The Pittsburgh Penguins may be done shopping for NHL free agents. Though one phone call from a rival GM could change that, there are still a handful of unsigned players on both sides of the ledger. A few will get raises, and a few may find themselves making pennies on the dollar. A pair of former Penguins are in the former group, and one beloved former Penguins winger is easily in the latter.
It will be a cold cup of coffee with a few disappointed players who must swallow their new reality.
As a side note, we’ll exclude Nazem Kadri from the list. His not-so-secret deal with the New York Islanders, as reported by NYI Hockey Now and others since then, means he’ll be getting a hefty raise from his recent $4.5 million salary.
Biggest Salary Drops
1. Phil Kessel
Kessel will have much less money to flop in the table when he’s got the nuts (Poker terms). His eight-year, $64 million deal signed in Toronto with Brian Burke has finally expired, but not before traveling through the Toronto Maple Leafs, Pittsburgh Penguins, and Arizona Coyotes.
Kessel, 34, could be the biggest fall on the free-agent board. He won’t make anything close to $8 million AAV on his next deal. The RW, who has six 30-goal seasons in his pocket, has not netted more than 20 since playing beside Evgeni Malkin in 2018-19. He had just eight goals last season, and his lack of a 200-foot game or added dimensions means he’s becoming a boutique option.
Worse for the mercurial Kessel is his market niche. Stanley Cup contenders don’t have the salary-cap space to add him, and the have-nots don’t need him.
He might command $2 million to boost a team’s power play, but there isn’t a line or great demand for a light-scoring perimeter winger with an aversion to defense.
2. PK Subban
Sidney Crosby’s basketball (we kid) is nearing the end of a colorful and successful career.
Subban, 33, was okay with the New Jersey Devils last season, but back issues have limited his effectiveness. He will not approach his previous $9 million salary.
There was some talk the Edmonton Oilers could make a run at him. Edmonton remains the favorite for oddsmakers, but Edmonton is among the gaggle of teams at or above the salary cap.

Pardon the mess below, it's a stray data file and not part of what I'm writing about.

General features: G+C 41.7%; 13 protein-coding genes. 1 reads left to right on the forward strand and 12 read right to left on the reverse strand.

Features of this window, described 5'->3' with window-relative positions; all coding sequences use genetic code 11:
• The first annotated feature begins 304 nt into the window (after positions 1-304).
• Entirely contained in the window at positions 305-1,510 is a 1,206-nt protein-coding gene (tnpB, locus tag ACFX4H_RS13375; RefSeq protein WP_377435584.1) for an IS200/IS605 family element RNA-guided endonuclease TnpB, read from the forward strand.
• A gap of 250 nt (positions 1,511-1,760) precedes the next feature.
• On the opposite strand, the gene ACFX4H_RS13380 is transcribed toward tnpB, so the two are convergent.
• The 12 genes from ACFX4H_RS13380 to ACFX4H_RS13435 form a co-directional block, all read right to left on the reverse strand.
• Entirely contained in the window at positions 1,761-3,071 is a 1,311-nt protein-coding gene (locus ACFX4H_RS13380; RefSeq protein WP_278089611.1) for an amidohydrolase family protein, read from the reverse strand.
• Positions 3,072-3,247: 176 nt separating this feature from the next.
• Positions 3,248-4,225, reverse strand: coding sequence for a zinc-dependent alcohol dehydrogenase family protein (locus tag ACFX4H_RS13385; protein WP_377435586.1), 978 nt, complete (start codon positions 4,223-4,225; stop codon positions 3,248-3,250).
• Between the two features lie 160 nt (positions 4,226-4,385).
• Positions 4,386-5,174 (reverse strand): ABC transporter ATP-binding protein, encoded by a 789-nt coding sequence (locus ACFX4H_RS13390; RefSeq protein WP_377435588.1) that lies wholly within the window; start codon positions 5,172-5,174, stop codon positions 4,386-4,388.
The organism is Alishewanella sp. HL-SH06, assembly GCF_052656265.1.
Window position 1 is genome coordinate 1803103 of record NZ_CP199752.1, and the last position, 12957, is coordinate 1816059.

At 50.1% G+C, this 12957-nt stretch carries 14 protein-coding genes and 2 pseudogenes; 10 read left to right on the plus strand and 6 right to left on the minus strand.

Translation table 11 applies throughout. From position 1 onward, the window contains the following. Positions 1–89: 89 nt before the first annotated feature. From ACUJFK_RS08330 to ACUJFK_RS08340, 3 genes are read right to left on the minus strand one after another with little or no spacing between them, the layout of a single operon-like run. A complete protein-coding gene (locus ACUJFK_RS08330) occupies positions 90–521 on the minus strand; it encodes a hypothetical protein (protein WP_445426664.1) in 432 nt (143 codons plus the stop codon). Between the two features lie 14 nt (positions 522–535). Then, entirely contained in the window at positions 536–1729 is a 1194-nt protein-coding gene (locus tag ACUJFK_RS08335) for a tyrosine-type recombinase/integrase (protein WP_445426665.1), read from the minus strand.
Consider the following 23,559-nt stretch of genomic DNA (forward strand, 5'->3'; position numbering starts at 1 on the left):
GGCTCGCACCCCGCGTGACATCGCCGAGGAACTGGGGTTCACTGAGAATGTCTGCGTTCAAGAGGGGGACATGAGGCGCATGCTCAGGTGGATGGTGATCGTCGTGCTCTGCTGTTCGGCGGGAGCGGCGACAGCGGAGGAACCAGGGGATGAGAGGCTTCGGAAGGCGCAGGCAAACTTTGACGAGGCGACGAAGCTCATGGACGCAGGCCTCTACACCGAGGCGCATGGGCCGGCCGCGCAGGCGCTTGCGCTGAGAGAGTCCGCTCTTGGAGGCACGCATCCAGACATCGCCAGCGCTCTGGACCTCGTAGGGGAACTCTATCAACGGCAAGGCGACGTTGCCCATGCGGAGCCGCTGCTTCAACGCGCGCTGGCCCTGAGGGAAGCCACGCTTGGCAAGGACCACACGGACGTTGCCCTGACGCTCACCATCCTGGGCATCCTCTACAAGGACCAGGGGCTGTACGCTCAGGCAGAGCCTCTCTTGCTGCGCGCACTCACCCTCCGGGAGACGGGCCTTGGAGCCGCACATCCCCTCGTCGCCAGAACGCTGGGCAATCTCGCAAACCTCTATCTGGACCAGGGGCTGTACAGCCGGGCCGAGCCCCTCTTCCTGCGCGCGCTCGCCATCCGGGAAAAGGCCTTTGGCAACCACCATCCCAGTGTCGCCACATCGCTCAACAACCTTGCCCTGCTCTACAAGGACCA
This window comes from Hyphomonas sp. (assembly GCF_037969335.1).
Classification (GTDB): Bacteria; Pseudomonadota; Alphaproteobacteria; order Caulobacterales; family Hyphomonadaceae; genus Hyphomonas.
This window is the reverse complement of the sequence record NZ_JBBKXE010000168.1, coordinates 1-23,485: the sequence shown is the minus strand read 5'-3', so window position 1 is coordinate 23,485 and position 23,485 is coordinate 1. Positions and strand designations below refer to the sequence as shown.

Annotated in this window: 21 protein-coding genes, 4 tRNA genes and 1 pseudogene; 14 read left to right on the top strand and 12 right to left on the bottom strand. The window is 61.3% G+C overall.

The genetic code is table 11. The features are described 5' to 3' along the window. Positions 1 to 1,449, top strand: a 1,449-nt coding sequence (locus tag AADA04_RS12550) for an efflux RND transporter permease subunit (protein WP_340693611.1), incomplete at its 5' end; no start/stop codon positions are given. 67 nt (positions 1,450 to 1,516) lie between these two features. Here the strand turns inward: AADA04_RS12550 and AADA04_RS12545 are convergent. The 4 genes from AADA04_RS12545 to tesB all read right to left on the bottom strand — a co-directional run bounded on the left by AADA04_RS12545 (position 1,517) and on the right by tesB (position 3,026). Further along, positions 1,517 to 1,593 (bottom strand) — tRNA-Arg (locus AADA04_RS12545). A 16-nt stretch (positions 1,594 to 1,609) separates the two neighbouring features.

Subban probably fell into the $3 million range after getting just 22 points (5-17-22) in 77 games last season.
3. Danny Dekeyser
The Red Wings defender is part of the table scraps on the market. He made $5 million (AAV) last season and might get less than half somewhere else.
Dekeyser, 30, has been lumped in with Calvin de Haan, Jack Johnson, and Ryan Murray. He’s a defensive defenseman capable of playing big minutes, but not always able to stay healthy.
At this stage of the offseason, “big raise” is probably a subjective term and is light-years away from a guarantee. With some symmetry, the two UFAs who earned the biggest raise were Pittsburgh Penguins. However, it is unknown if either can cash in, perhaps doubling or tripling his previous salary.
1. Evan Rodrigues
The Penguins signed Rodrigues to a one-year, $1 million deal and were rewarded with 19 goals and stellar play in the middle of their lineup. Rodrigues was, for variable periods, the second-line center, first-line RW, second-line LW, third-line center, fourth-line winger, and cotton candy vendor.
He had a disappearing act in the second half after Evgeni Malkin returned to the lineup, but rebounded with a strong finish and playoff series. A team paying attention could snag an absolute bargain at $2 million. Another good season and he should be a well-paid player. He continues to be a perfect fit for the Vegas Golden Knights and former college teammate Jack Eichel.
2. Brian Boyle
The Penguins rescued Boyle from the heap. He sat out the 2020-21 season, not over COVID fears or vaccine indignation, but because no one offered him a contract. The Penguins and GM Ron Hextall liked his performance at the 2021 World Championships and extended a PTO for training camp.
Boyle became an integral part of one of the best PK units in the league, scored 12 goals, and teammates cited him as a great presence.
He made just $750,000 last season. He won’t make millions this season, but a 12-goal scorer who kills penalties, play tough and provide locker-room leadership has value. In a different offseason, he would be worth a salary double last season’s or a bit more. Zach Aston-Reese earned $1.725 million for being a defensive PK whiz.
Boyle will turn 38 in December, so he won’t get a long-term deal, but he should get a raise … even if he doesn’t.
3. Sonny Milano
It’s a little more difficult to find a third player who might get a raise or is deserving of one. The Anaheim Ducks did not qualify Milano, who would have had arbitration rights. He had 34 points in 66 games, including 14 goals and a few of those were highlight-reel tallies.
Milano, 26, had a long road to regular NHL work. He was the 2014 first-round pick (sixth overall) of the Columbus Blue Jackets, but never found a permanent home in the Columbus lineup. He set a career-high in games played (66) and tied his career-high in goals.
In arbitration, he would have won a nice raise. He remains unsigned, and a team looking for offense might be wise to snag the flashy winger who finally broke through. Perhaps he’ll sell a few tickets with a few more “Michigan” alley-oops.
Since he’s still unsigned, a raise on his $1.7 million AAV is unlikely, but earned.